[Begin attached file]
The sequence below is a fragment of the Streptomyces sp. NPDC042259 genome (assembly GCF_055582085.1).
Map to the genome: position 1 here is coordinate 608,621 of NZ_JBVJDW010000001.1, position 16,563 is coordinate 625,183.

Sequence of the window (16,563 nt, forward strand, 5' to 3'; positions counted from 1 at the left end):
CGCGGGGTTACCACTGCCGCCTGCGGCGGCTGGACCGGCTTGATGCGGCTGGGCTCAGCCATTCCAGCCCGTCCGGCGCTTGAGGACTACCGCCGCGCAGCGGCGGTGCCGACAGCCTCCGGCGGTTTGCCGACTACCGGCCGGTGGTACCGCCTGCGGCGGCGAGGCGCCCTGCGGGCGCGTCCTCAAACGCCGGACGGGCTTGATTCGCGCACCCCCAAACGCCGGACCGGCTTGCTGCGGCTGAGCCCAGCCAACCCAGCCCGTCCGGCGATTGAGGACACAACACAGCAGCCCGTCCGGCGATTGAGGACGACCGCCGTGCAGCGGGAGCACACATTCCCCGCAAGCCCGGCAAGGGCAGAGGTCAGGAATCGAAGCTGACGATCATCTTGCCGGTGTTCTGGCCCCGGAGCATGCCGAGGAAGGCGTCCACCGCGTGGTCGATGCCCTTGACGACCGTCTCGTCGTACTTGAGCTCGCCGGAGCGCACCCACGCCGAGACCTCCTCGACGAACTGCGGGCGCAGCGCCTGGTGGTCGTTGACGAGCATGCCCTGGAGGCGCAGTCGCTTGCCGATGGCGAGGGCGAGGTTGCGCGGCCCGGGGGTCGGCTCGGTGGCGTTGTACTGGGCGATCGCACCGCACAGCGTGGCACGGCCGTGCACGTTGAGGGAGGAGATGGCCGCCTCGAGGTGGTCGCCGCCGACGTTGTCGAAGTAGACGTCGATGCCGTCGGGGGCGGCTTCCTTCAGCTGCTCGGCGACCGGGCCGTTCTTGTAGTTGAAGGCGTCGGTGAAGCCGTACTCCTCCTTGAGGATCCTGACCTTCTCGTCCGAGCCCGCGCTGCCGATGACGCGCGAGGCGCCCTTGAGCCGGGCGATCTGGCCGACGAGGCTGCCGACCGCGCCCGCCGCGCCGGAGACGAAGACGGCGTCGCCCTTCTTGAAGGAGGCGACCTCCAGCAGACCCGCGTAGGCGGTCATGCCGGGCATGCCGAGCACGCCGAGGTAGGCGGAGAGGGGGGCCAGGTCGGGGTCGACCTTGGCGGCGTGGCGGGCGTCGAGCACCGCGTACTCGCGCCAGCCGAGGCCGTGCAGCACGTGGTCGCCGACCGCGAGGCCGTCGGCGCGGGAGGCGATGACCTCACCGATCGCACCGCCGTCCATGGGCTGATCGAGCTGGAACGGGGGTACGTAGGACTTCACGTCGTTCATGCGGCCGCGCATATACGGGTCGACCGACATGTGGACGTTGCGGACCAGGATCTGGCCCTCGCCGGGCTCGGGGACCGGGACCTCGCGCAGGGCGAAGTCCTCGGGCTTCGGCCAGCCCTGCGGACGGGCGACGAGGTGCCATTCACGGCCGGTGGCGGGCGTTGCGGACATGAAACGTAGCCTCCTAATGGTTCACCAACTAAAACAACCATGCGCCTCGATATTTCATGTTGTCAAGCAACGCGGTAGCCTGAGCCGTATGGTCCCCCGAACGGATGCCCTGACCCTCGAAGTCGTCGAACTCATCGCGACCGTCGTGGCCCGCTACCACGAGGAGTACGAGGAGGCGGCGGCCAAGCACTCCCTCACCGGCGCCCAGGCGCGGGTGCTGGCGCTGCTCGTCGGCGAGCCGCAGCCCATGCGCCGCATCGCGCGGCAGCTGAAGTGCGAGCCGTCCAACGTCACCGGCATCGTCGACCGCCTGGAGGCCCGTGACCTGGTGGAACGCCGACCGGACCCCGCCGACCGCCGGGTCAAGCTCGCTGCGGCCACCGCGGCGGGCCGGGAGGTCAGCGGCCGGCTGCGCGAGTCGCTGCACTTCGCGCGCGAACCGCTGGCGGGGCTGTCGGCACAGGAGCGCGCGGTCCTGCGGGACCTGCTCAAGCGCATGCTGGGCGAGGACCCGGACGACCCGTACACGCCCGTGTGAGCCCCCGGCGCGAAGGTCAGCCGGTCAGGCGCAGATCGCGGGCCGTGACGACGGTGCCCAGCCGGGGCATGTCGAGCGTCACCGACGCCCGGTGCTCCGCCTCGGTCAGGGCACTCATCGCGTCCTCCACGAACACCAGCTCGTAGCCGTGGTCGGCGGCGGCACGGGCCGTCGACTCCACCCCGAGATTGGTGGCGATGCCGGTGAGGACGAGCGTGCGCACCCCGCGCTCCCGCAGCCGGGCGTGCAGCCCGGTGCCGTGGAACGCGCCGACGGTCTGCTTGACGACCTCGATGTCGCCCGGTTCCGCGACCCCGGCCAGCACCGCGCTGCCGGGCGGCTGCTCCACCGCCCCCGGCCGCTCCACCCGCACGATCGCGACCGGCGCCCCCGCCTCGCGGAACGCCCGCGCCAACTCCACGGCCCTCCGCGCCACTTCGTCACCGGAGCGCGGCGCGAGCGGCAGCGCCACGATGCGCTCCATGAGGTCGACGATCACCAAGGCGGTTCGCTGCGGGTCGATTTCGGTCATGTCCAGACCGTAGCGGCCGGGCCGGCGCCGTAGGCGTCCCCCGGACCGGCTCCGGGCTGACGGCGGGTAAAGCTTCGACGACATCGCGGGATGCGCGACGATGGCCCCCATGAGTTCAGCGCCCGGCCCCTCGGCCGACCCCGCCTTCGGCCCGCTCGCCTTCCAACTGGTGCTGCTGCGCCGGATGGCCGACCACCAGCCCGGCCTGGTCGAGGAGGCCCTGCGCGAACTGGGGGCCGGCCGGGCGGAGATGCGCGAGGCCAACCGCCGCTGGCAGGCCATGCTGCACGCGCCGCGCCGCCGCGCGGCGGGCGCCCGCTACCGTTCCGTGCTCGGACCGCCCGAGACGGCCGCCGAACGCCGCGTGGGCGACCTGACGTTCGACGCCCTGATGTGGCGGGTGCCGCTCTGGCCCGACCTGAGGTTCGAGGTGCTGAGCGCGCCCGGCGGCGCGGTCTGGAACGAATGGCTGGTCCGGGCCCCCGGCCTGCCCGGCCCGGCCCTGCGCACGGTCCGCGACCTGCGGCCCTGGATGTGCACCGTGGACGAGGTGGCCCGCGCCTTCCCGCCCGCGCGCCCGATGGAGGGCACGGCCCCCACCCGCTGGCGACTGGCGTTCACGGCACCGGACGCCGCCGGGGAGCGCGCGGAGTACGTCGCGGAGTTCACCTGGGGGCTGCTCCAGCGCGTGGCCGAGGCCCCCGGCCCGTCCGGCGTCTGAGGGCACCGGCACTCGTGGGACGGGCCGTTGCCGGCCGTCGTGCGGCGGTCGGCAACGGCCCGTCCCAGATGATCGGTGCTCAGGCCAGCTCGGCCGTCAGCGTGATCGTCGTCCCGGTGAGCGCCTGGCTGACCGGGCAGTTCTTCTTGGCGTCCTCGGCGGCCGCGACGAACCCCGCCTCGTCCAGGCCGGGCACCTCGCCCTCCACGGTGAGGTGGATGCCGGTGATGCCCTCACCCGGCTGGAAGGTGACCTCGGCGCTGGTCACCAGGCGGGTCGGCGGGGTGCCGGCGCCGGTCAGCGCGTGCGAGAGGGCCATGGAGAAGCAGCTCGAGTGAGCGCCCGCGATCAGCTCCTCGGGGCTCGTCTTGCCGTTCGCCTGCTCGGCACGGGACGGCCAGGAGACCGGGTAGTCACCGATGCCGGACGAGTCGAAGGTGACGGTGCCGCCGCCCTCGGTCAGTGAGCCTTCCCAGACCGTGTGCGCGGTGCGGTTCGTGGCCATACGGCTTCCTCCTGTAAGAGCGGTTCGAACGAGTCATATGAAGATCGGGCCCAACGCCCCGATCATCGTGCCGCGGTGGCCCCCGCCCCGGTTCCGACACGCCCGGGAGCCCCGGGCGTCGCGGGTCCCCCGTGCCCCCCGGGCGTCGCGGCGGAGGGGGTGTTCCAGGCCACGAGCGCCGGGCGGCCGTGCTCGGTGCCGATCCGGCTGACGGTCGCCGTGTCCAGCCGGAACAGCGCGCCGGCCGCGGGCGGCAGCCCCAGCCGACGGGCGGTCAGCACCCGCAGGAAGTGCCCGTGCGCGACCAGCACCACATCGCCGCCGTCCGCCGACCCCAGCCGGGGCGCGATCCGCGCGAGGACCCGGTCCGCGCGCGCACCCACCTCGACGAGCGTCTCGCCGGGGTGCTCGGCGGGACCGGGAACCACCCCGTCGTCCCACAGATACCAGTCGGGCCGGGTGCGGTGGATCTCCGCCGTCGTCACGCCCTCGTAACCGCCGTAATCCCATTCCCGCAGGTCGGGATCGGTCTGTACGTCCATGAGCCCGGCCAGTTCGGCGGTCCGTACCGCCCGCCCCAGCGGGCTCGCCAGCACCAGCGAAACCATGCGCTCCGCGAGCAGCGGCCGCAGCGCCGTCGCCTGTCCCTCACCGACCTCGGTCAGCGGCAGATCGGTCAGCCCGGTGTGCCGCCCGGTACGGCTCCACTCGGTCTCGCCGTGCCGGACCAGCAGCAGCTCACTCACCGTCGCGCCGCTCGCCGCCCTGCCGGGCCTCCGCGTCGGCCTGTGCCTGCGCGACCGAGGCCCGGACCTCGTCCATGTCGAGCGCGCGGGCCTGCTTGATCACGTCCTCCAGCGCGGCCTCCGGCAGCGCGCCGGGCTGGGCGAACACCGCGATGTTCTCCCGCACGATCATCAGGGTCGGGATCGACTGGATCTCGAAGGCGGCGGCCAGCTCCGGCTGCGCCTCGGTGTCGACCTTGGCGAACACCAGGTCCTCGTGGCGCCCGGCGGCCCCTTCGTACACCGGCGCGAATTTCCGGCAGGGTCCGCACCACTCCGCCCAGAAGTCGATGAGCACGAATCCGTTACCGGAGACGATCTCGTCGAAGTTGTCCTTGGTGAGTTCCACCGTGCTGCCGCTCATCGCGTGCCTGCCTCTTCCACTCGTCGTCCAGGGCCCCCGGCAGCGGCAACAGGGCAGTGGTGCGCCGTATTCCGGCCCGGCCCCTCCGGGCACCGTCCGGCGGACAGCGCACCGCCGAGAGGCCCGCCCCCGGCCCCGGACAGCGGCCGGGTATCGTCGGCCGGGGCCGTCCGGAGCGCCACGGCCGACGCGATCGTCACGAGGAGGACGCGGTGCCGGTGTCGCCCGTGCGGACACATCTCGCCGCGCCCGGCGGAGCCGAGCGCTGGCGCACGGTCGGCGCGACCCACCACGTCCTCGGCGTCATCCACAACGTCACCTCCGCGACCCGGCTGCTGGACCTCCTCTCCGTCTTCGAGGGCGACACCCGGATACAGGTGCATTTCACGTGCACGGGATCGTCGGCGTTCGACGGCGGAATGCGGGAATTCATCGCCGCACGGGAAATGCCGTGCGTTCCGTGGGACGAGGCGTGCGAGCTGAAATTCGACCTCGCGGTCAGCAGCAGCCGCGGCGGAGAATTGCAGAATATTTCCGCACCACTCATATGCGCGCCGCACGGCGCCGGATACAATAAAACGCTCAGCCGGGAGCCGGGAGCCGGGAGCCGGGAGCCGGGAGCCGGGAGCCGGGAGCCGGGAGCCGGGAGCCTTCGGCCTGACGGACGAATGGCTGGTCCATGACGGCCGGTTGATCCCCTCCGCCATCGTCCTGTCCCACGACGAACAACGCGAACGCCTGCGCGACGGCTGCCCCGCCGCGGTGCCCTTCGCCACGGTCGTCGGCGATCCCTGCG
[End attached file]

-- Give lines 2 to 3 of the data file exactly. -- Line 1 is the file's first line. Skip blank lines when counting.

Map to the genome: position 1 here is coordinate 608,621 of NZ_JBVJDW010000001.1, position 16,563 is coordinate 625,183.

Sequence of the window (16,563 nt, forward strand, 5' to 3'; positions counted from 1 at the left end):